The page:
Arthur stood there, panting and shaking, the blood on his hands congealing and cooling with each passing second, more of the red liquid slowly soaking into the soles of his shoes as it spread outwards from the body of the younger cop. The cop he had killed.
Arthur’s breath caught in his chest as he crumpled back against the counter, the anxiety and horror remaining in his stomach even as he vomited into the sink. Shaking, he slid to the ground, a sob ripping from his throat that sounded more akin to the cry of a wounded animal than any noise a human would ever make.
“I’m not a murderer!” he blubbered, unable to comprehend nor process what his mind was telling him. It wasn’t possible, it just couldn’t be. “I’m not a murderer,” he repeated, as if pleading with the God that this nightmare somehow wasn’t real.
Squeezing his eyes shut, Arthur pressed his hands to his head, “I’m not a murderer!” he wailed again, slamming his fists against his temples, “I’m not, I’m not, I’m not!”
But it made sense, didn’t it? If he had really been the one to kill those people, it would explain everything. The bruises he could never remember getting, the blood that he was sure wasn’t his but was still somehow on his clothes, the lapses in memory that had to be a result of more than just drunkenness, all of it. It explained the dreams and the memories and the images in his head that he could never understand and would never dare tell anyone else about for fear that they’d think him mad. It explained why the police were investigating him and why the profile fit and why so many witnesses had pointed him out. It explained the thoughts of violence and the things he couldn’t possibly have known like how the girl with the blue hair put up the most fight in the end and the black-haired girl with the glasses had lost her nice green knitted scarf while trying to run away. Trying to run away from him.
“No, no, no,” he whimpered, the truth cutting into him like a knife of its own. He had killed them. He had killed them in a blind rage the same way he had killed the young policeman just minutes ago. He was a murderer. He was worse than even his parents, who may have beaten him like savages in drunken rages of their own but had never killed anyone.
Hearing sirens, Arthur remembered numbly that one of the men had called for backup. When they found him like this, he knew he would have no excuse. He would spend the rest of his miserable life in prison. Arthur knew that he would never let that happen. He had vowed to himself long ago that he would never go back to that hell.
Making up his mind, Arthur slowly began to move, shuddering as he wrapped shaking fingers around the blood-specked gun of the man he had killed, tucking it into his belt. He didn’t have long. Walking on unsteady legs, he retrieved his laptop and, finding nothing better and not daring to enter the kitchen again, he placed it on his livingroom table. He tapped his finger spasmodically as he waited for it to boot up. As soon as it did, his fingers began flying, leaving scarlet smears across the plastic keys as he pulled up a recording program and started it, taking a step back so he was visible on the small screen.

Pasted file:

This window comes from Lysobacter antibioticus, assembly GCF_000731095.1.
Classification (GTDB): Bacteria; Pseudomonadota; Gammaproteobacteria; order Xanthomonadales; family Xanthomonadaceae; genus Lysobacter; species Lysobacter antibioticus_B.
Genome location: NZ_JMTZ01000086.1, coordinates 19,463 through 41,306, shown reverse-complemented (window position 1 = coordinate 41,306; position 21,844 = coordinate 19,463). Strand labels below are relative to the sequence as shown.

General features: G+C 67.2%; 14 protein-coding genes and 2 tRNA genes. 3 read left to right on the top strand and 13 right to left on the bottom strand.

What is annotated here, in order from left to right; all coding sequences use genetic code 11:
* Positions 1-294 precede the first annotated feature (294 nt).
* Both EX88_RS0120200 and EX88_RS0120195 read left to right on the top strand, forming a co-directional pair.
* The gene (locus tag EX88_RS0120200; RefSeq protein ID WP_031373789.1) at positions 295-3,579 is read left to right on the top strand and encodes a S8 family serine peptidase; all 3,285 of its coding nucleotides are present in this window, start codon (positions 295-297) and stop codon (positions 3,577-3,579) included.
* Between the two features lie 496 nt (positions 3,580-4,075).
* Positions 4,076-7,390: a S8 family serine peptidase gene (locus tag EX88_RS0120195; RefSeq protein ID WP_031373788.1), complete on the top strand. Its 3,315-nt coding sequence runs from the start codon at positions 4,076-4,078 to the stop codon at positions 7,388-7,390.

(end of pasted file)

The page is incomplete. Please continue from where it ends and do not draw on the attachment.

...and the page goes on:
His voice was shaky and high-pitched with fear, his chest fluttering up and down as tears dripped down his cheeks, “My name is Arthur Sherlock Alpine,” he began, wiping at his eyes with his sleeve. He let out a small moan as he realized he had just streaked his face with blood. Arthur gave a shudder and forced himself to continue, fighting against the bile that rose in his throat. He didn’t have enough time, he could hear them coming up the stairs.
His breathing picked up as he began hyperventilating, gasping for air between words, “I’m sorry, I’m so sorry, I didn’t mean to do any of this, I didn’t know!” He pulled the gun from his belt, slamming his fist against his head furiously, bending double to try and collect himself. “I didn’t know!” he repeated frantically, glancing at his door fearfully before turning back to the computer, “I’m sorry! Please forgive me, please I didn’t know! I didn’t know it was me!” He broke off again as he struggled to speak through the roaring tide of emotions that threatened to explode like a bomb inside of him.
“I never wanted to hurt anyone! I didn’t want to kill anyone but I did and-” he stopped, unable to continue and what else was he supposed to say anyways? He could never make it up to the families whose children he had taken away. There were some things that words could just never make better and only actions could ever hope to mean anything.
“I’m sorry, Aunt Sam,” he whispered as he heard the door to his apartment smash against the wall, signalling the arrival of the men who would be there to take him away to a place he refused to return to. “I’m so so sorry.”
He stood to meet them.
“Drop your weapon!”
“I said drop it!”
He raised his arm, his grip for once steady and certain. He didn’t get it past the height of his hip before the shot rang out.
The gun clattered against the floorboards as he crumpled. Despite the haze of pain and fear, the most prominent thing Arthur felt as he died was relief.
It was over. The nightmare was finally over.
Some wrongs can only be righted through action when words are no longer enough.